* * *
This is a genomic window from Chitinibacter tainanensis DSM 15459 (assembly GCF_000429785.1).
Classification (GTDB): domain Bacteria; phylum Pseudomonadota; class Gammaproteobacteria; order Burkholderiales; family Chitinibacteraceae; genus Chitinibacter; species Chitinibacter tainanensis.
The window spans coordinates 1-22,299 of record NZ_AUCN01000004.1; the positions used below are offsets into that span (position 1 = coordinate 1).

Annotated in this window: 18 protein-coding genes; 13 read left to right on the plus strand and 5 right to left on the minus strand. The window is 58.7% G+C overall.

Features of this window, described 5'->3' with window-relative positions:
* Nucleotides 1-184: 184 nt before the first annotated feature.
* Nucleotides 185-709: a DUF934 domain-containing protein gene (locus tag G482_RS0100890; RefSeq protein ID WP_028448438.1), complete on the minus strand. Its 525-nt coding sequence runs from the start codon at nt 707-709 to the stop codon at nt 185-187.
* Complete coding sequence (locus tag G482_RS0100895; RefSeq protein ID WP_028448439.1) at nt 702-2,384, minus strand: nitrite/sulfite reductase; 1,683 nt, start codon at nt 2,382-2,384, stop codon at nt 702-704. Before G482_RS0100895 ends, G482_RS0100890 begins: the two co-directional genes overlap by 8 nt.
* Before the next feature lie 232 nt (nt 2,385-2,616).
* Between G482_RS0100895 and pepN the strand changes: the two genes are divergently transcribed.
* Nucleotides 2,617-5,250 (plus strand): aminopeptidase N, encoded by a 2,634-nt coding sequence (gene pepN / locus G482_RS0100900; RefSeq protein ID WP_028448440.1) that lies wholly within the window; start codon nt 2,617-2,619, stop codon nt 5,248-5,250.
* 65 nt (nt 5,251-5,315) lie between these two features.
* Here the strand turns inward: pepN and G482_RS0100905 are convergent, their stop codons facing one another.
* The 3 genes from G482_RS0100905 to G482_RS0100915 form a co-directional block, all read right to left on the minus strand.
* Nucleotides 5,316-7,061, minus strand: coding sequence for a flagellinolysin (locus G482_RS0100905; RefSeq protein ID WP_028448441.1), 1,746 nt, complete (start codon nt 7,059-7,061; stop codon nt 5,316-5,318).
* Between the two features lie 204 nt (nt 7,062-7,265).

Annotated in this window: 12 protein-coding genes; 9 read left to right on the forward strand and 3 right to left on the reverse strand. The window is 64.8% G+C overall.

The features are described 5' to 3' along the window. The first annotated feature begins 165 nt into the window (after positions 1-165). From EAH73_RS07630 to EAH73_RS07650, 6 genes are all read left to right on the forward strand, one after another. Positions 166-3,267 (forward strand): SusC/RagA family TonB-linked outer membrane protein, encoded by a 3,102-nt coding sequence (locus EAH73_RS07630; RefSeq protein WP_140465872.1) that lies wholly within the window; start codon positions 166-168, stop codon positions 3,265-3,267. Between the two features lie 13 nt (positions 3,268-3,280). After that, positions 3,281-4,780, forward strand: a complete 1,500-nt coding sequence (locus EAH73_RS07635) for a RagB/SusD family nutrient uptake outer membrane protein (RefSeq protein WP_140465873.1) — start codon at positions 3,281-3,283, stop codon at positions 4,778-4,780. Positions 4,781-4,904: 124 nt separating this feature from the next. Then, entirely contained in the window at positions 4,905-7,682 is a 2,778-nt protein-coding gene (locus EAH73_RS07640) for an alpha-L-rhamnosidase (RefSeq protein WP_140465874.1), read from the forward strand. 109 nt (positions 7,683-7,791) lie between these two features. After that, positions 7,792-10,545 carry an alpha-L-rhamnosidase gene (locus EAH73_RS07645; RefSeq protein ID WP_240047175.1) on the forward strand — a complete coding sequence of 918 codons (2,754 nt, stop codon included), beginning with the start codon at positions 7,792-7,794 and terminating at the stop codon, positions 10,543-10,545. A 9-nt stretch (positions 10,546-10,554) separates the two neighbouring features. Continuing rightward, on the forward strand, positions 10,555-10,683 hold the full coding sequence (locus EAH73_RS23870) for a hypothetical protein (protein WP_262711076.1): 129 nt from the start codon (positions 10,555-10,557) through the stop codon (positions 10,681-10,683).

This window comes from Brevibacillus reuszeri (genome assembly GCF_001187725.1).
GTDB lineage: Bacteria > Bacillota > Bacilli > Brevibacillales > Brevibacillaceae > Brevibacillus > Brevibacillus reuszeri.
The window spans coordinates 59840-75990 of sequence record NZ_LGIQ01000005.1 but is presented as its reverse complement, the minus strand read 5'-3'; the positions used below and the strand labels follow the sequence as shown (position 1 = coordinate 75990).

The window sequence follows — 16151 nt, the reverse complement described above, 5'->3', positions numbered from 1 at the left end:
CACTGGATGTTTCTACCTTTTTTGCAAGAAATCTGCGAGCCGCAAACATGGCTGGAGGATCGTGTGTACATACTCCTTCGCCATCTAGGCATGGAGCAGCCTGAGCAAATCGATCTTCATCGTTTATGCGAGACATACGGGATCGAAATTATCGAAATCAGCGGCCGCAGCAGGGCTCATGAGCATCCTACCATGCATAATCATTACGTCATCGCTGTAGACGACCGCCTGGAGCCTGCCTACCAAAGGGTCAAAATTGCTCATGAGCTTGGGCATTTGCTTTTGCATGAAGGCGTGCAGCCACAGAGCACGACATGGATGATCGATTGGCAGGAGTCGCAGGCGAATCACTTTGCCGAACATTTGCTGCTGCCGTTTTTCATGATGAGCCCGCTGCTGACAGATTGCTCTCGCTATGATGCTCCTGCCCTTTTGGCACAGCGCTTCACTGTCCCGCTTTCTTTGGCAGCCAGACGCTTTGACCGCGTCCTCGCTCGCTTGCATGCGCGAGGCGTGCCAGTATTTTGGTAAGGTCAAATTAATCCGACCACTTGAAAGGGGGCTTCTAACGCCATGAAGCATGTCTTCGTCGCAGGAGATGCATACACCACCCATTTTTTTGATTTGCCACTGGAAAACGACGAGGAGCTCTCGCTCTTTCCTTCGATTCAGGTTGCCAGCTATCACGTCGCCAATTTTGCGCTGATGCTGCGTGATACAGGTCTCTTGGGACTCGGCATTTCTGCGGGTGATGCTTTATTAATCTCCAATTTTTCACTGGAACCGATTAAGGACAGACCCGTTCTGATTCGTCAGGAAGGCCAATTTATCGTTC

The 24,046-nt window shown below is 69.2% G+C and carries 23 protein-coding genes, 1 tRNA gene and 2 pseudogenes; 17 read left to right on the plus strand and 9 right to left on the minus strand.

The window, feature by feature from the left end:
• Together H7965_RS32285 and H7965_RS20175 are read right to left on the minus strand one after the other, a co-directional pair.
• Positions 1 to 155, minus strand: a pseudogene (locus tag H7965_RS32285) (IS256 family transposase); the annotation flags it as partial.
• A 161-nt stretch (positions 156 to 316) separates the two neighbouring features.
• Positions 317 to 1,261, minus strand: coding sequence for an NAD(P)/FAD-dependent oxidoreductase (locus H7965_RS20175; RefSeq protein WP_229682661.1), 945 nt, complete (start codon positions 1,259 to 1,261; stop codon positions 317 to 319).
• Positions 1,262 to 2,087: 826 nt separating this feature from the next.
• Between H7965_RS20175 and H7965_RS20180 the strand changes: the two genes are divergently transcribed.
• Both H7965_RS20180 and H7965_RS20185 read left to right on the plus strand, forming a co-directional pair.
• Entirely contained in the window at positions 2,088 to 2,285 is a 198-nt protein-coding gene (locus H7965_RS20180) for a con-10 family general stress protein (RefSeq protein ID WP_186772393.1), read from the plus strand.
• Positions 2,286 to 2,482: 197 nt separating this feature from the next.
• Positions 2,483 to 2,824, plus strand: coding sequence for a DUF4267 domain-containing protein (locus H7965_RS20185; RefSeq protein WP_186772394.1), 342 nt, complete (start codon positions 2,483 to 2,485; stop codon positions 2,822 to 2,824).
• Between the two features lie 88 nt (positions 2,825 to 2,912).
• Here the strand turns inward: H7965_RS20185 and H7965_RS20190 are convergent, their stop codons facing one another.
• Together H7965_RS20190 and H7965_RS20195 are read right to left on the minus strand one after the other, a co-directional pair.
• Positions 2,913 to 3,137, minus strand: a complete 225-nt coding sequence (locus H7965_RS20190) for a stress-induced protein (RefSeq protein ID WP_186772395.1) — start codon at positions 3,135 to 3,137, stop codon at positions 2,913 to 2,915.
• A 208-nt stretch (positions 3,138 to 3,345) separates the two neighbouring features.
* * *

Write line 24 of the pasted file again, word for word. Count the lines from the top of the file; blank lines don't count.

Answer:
The 24,046-nt window shown below is 69.2% G+C and carries 23 protein-coding genes, 1 tRNA gene and 2 pseudogenes; 17 read left to right on the plus strand and 9 right to left on the minus strand.